- Share the transport with the same people each time
- Open windows for ventilation
- Face away from each other
- Clean door handles and other areas that people may touch
- Ask the driver and passengers to wear a face covering
Should you wear a face mask or covering whilst driving?
As stated above, one of the most effective ways of limiting the spread is to wear a face mask or face covering whilst traveling with someone outside of your household. 87% of drivers in our survey said they do not wear a face mask whilst driving.
An article published by Express.co.uk on 5th August 2020 stated that drivers could fined £1,000 for wearing a face covering behind the wheel. Could this be the reason why many drivers do not choose to wear a mask? If your vision is impaired by wearing a mask or by a mask fogging up your glasses, you could be putting yourself at risk of a hefty fine. Road users may be unable to react to or see road hazards which may result in an accident. This rule falls under distracted driving or driving without due care and attention.
Should you buy a car during COVID-19?
Our recent consumer survey showed that over 80% of drivers had not bought, leased or financed a new/used car throughout COVID-19. Another article by AM-Online reports “Consumer research released from CarGuide has revealed that COVID-19 has stopped almost a third of UK drivers (32%) from changing their car in 2020.”
With many people still working from home where possible and local lockdown encouraging drivers to stay at home more, there are a number of households across the UK whose cars are spending more time on the driveway than on the road.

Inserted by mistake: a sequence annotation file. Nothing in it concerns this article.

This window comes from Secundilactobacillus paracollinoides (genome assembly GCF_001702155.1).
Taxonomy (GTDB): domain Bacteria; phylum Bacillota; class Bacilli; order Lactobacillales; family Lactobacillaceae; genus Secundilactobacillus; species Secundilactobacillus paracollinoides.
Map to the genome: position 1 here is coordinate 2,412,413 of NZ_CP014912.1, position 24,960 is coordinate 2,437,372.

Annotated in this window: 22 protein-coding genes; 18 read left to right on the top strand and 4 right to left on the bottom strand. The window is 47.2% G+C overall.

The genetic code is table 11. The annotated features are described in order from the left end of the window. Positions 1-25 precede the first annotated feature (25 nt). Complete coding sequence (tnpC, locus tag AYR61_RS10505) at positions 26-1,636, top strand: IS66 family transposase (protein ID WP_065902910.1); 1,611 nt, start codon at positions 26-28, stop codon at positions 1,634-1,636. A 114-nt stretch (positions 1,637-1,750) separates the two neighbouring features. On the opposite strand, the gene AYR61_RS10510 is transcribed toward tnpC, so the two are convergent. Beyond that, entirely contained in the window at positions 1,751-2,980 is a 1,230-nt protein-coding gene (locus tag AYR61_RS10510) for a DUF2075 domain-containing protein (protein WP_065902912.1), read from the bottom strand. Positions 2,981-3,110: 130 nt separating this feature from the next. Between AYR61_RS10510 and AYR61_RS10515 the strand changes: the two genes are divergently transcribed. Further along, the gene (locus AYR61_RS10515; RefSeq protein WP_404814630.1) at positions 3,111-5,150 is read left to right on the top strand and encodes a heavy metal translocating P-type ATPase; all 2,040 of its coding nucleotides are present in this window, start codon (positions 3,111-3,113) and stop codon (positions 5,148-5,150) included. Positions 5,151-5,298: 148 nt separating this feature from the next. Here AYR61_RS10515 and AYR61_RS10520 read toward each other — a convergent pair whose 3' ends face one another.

Also, Coronavirus Job Retention Scheme statistics release published in August 2020 reported that in total, 9.6 million employments had been furloughed through CJRS (32% of eligible employments) for at least part of the period between March to June 2020. With this in mind, many people in the UK may be worried about the security of their job and current income.
Can you get a new pet during COVID-19?
As the months go on, the restrictions on how far you can drive and the reason for your journey has increased and became more flexible. As mentioned, at the start of lockdown, travelling was only for essentially reasons only. With more people being stuck at home, having more time on their hands and turning to pets for comfort, new research from The Kennel Club revealed that puppy sales have boomed under the Covid-19 pandemic.
Registrations of new puppies jumped by 26 per cent between the start of April and the end of June – while a fifth of new owners admit they don’t know whether their dog will suit their lifestyle as lockdown eases.
However, out of our 126 drivers surveyed, 92% had said they had not driven to pick up a new pet during COVID-19. The Kennel Club had urged people to not ‘impulse buy’ any new pets during the pandemic as it may lead to pets that cannot be looked after once life resumes to ‘normal’ and may increase the number of pets in shelters in the long run.